PUMP action among commercial property investors has fuelled the rise of Queensland’s service stations as one of the most sought-after asset classes.

The increased demand has come amid the changing face of the traditional Australian service station model into a more “heightened” retail experience.

In one of the latest deals, a Sunshine Coast service station has been snapped up for $8.6 million by a NSW-based private investor on an initial yield of 5.93 per cent.

The United Petroleum service station on a 1932sq m corner site at 1816-1818 David Low Way, Coolum Beach, comprises a Quick Stop convenience stop, large canopy area and six bowsers with 48 pumps capable of servicing 12 vehicles at a time.

JLL’s Campbell Bowers, who negotiated the deal with colleague Doug Rapson, said the asset’s 20-year lease with options to 2056 and fixed annual rental increases was a compelling investment opportunity.

“The asset presented passive investors with a secure and long-term income growth opportunity and potential for long-term development upside in a sought-after residential, commercial and development suburb,” he said.

The property also features an automatic car wash and is strategically positioned along David Low Way – the main route linking Maroochydore to Noosa Heads.

“With finance at record lows paired with the onus of contamination risk and remediation costs falling on the tenant, investors have moved to seek out fuel investments with strong lease covenants that are underpinned by strong land value,” Mr Bowers said.

The Coolum deal comes off the back of the sale of a United Petroleum service station at Labrador on the Gold Coast in April, which sold for $8.975 million.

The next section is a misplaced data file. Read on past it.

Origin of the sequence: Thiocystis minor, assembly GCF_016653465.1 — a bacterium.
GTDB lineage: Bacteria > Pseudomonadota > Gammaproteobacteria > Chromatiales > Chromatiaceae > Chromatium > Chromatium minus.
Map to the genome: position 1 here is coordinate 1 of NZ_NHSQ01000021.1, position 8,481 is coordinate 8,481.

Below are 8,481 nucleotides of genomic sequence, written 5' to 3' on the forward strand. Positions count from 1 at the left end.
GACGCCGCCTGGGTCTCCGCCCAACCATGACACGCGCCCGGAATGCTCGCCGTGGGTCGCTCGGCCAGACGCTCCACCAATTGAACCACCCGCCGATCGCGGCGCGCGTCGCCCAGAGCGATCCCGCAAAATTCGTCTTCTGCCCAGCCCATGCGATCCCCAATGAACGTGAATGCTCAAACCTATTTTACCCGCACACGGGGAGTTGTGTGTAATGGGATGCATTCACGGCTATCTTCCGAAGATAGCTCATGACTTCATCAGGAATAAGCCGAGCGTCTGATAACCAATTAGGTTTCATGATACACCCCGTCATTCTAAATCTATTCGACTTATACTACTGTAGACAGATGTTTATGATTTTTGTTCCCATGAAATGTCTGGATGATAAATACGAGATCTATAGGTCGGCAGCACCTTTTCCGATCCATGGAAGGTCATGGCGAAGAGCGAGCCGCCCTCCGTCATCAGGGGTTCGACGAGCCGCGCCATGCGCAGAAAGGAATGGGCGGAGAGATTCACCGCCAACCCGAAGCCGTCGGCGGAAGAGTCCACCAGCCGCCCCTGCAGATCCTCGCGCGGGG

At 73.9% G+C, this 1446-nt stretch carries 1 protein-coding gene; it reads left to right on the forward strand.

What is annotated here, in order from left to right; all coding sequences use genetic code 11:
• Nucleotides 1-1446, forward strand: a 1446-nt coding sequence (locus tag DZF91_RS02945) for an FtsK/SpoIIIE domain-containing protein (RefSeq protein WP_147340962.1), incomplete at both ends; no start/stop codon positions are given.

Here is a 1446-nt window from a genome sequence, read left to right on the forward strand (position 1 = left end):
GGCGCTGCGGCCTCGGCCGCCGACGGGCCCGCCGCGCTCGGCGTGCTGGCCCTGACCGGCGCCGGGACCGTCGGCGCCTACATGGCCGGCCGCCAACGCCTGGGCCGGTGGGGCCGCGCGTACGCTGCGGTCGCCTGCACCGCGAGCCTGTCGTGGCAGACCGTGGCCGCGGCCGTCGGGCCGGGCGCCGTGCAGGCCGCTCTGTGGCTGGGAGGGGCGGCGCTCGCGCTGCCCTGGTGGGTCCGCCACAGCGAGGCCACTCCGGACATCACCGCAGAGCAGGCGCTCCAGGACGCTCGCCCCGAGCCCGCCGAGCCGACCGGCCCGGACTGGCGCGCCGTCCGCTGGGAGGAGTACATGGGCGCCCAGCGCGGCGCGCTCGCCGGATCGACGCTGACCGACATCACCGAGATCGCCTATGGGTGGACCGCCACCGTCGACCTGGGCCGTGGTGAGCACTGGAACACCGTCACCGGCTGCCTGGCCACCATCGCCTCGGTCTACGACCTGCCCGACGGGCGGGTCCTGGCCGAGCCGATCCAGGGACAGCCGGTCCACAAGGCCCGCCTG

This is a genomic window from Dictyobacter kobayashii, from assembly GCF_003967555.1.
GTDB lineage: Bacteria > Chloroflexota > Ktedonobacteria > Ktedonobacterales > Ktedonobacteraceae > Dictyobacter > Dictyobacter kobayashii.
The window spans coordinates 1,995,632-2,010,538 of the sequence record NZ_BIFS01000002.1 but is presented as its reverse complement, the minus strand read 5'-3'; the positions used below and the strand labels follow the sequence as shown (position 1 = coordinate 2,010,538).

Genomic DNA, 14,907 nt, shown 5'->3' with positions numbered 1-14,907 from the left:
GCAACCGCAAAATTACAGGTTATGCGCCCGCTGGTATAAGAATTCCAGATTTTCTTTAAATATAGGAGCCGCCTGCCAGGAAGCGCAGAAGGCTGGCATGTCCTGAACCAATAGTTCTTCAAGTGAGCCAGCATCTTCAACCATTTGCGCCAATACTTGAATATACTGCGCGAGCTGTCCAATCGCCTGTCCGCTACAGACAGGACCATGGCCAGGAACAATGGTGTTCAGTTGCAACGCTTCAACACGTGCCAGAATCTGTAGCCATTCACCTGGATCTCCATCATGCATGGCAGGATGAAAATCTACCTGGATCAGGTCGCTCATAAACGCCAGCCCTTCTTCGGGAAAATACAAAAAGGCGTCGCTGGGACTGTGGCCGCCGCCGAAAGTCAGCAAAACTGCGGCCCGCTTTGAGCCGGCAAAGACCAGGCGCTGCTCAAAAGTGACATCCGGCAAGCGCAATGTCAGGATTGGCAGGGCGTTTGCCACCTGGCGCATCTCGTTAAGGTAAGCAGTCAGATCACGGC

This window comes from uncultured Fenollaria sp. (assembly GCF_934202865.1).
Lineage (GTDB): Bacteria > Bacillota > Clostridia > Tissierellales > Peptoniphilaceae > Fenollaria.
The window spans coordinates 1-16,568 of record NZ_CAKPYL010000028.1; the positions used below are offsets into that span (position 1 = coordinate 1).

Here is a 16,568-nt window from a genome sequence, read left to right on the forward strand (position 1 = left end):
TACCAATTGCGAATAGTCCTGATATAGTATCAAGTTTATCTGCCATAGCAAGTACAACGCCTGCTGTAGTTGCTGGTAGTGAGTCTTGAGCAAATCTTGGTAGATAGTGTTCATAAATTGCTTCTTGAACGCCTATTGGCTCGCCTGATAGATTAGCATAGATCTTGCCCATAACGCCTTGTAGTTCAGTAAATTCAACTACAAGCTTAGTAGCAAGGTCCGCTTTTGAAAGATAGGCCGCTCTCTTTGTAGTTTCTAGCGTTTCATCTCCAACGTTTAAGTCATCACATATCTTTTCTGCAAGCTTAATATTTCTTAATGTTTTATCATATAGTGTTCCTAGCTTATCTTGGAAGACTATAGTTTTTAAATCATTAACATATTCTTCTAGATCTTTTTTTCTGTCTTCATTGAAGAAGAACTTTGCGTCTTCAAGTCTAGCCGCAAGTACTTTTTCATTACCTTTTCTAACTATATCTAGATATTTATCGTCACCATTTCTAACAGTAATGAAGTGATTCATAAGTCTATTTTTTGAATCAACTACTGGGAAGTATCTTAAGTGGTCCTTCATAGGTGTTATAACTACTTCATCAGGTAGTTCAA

Mr Rapson said the increased interest from private investors in fuel assets coincided with a changing dynamic in the traditional Australian service station model.

“No longer are service stations single product stops,” he said. “Fuel is being joined by family meal offerings, pop-up grocery stores and a heightened retail experience.”

But Mr Rapson said more change was to come with Woolworths entering into binding agreements to facilitate the sale of 527 service stations and 16 development sites to BP.

“It’s a sector-changing strategic alliance for Australia, with both sides bringing their considerable reach to the table,” he said.

“An important component of the sale is the development of a world-class convenience food offer – Metro at BP.

“This side of the business would offer ready-to-eat and take-home meals, similar to its partnerships with Marks & Spencer in the United Kingdom and REWE in Germany, and will draw on Woolworths’ scale and capabilities to compete with other convenience-based centres.

“If the deal is approved, Metro at BP will have an impact on the viability of traditional small retail convenience stores including IGA, NightOwl and 7-Eleven.”

Extracted from Adelaide Now.